Apple’s Mac systems, especially the MacBook Air, are no longer being used by enterprise employees for design, architectural layouts, software development … alone. Corporate workers, especially, senior executives are demanding Macs to get their work done and enjoy the glory of owning a device that classifies as a status symbol. While the trend bodes well for Macs, Windows PCS have a challenging time ahead as they are already threatened by the rising popularity of smartphones and tablets.
According to Gartner, Macs will be accepted as Windows PCs by 2015 in enterprises. As of now, the installed base for Macs in the enterprise is just 4% with 90% of the share taken up by Windows PCs. What’s important to note here is that even this small share shows that enterprise IT is opening up to the idea of Macs in the enterprise, an idea that was strongly discouraged in past years.
This change has come about because of the BYOD push. As enterprise IT is compelled to manage multiple types of devices such as iPhone, Android, Windows Phone, BlackBerry, and more, the ground for heterogeneous enterprise IT has been laid. Macs are just another kind of device that IT needs to manage and secure. Fortunately, Apple has made the path easier in recent times.
Managing Macs in the Enterprise – Cheaper & Easier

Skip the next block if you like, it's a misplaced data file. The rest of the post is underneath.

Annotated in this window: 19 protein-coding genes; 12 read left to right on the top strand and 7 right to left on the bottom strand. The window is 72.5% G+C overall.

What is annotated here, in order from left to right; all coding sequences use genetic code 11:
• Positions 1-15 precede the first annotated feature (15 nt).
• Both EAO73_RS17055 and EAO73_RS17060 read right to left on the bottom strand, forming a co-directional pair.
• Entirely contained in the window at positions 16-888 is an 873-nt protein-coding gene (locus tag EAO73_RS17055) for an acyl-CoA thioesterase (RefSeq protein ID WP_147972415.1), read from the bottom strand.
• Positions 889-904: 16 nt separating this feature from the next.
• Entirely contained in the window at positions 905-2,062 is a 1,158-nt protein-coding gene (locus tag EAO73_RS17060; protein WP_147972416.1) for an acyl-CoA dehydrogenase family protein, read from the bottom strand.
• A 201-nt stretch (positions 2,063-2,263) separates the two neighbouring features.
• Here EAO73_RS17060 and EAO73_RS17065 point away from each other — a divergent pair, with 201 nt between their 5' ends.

Compared to a few years back, procuring and managing Macs in the enterprise has become less challenging. In terms of cost, Macs beat Windows by roughly $100 (as per Gartner’s survey); the average IT labor cost is $100 more for Windows versus Mac (experiences differ widely across companies); and administration costs are equal. Macs fall only slightly costlier than Windows PCs.
iOS devices iPhone and iPad have already been accepted by enterprise IT. Apple is making efforts to align OS X with its iOS counterparts in looks and features, to expanding the outreach, usability and familiarity of the Mac OS. The Cupertino giant has also started renaming apps on Mac to match those on iPhone, iPad and iPod Touch. The application folder in OS X Mountain Lion is very similar to the home page on these devices.
The Biggest Challenge
The biggest challenge for Macs in the enterprise lies in the applications available on the platform. Though Apple has an impressive list of over 500 business oriented applications, it still offers limited support to popular Microsoft Office applications, with insufficient support for Visual Basic and complex Excel macros.
Microsoft Office is deeply entrenched in enterprise workplaces with every department relying heavily on certain applications. For example, Finance personnel use Excel heavily, with its efficient collection of macros, functions and features.
Secondly, Windows has been in enterprises so long, it’s become an indispensable part of workspace culture. Macs on the other hand have always been exclusive – desirable but unaffordable. This may change in the next few years but Windows will continue to have a stronghold, especially now that the enterprise-friendly Windows 8 is out. Enterprise IT is watching it closely despite its lukewarm reception.
However, there’s no doubt that Macs are invading business spaces. IT must prepare to manage them along with other enterprise devices.
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